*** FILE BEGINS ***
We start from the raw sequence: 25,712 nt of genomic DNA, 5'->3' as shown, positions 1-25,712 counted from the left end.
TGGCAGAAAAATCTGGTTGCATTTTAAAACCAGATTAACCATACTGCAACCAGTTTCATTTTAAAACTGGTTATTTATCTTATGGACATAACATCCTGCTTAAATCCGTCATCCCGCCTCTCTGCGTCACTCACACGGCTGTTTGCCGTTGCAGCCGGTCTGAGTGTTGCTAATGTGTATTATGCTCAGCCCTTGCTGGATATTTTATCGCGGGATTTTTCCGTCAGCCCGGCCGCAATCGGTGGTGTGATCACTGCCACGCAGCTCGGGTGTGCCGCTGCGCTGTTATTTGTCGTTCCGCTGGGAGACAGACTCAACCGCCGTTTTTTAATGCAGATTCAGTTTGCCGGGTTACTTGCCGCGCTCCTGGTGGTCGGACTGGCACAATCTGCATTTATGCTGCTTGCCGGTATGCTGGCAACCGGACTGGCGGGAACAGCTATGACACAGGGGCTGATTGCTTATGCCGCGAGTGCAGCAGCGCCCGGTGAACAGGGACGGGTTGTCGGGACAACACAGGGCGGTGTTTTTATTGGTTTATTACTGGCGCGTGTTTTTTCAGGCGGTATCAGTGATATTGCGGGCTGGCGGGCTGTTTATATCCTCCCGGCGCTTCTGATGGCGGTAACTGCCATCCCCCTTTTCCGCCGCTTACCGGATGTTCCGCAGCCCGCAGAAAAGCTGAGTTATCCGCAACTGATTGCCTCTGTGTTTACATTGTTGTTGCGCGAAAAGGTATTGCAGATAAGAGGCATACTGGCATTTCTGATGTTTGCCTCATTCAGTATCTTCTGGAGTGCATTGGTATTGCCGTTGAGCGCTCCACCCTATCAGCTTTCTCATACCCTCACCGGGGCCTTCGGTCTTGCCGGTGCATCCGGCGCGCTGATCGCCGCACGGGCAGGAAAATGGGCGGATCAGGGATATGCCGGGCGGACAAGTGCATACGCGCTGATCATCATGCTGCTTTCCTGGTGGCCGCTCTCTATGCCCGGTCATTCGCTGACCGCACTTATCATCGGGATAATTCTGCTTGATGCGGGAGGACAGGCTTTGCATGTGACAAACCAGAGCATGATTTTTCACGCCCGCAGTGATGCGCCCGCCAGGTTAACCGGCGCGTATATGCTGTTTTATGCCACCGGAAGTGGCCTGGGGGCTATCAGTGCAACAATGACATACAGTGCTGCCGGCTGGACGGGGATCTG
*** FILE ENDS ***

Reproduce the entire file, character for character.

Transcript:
We start from the raw sequence: 25,712 nt of genomic DNA, 5'->3' as shown, positions 1-25,712 counted from the left end.
TGGCAGAAAAATCTGGTTGCATTTTAAAACCAGATTAACCATACTGCAACCAGTTTCATTTTAAAACTGGTTATTTATCTTATGGACATAACATCCTGCTTAAATCCGTCATCCCGCCTCTCTGCGTCACTCACACGGCTGTTTGCCGTTGCAGCCGGTCTGAGTGTTGCTAATGTGTATTATGCTCAGCCCTTGCTGGATATTTTATCGCGGGATTTTTCCGTCAGCCCGGCCGCAATCGGTGGTGTGATCACTGCCACGCAGCTCGGGTGTGCCGCTGCGCTGTTATTTGTCGTTCCGCTGGGAGACAGACTCAACCGCCGTTTTTTAATGCAGATTCAGTTTGCCGGGTTACTTGCCGCGCTCCTGGTGGTCGGACTGGCACAATCTGCATTTATGCTGCTTGCCGGTATGCTGGCAACCGGACTGGCGGGAACAGCTATGACACAGGGGCTGATTGCTTATGCCGCGAGTGCAGCAGCGCCCGGTGAACAGGGACGGGTTGTCGGGACAACACAGGGCGGTGTTTTTATTGGTTTATTACTGGCGCGTGTTTTTTCAGGCGGTATCAGTGATATTGCGGGCTGGCGGGCTGTTTATATCCTCCCGGCGCTTCTGATGGCGGTAACTGCCATCCCCCTTTTCCGCCGCTTACCGGATGTTCCGCAGCCCGCAGAAAAGCTGAGTTATCCGCAACTGATTGCCTCTGTGTTTACATTGTTGTTGCGCGAAAAGGTATTGCAGATAAGAGGCATACTGGCATTTCTGATGTTTGCCTCATTCAGTATCTTCTGGAGTGCATTGGTATTGCCGTTGAGCGCTCCACCCTATCAGCTTTCTCATACCCTCACCGGGGCCTTCGGTCTTGCCGGTGCATCCGGCGCGCTGATCGCCGCACGGGCAGGAAAATGGGCGGATCAGGGATATGCCGGGCGGACAAGTGCATACGCGCTGATCATCATGCTGCTTTCCTGGTGGCCGCTCTCTATGCCCGGTCATTCGCTGACCGCACTTATCATCGGGATAATTCTGCTTGATGCGGGAGGACAGGCTTTGCATGTGACAAACCAGAGCATGATTTTTCACGCCCGCAGTGATGCGCCCGCCAGGTTAACCGGCGCGTATATGCTGTTTTATGCCACCGGAAGTGGCCTGGGGGCTATCAGTGCAACAATGACATACAGTGCTGCCGGCTGGACGGGGATCTG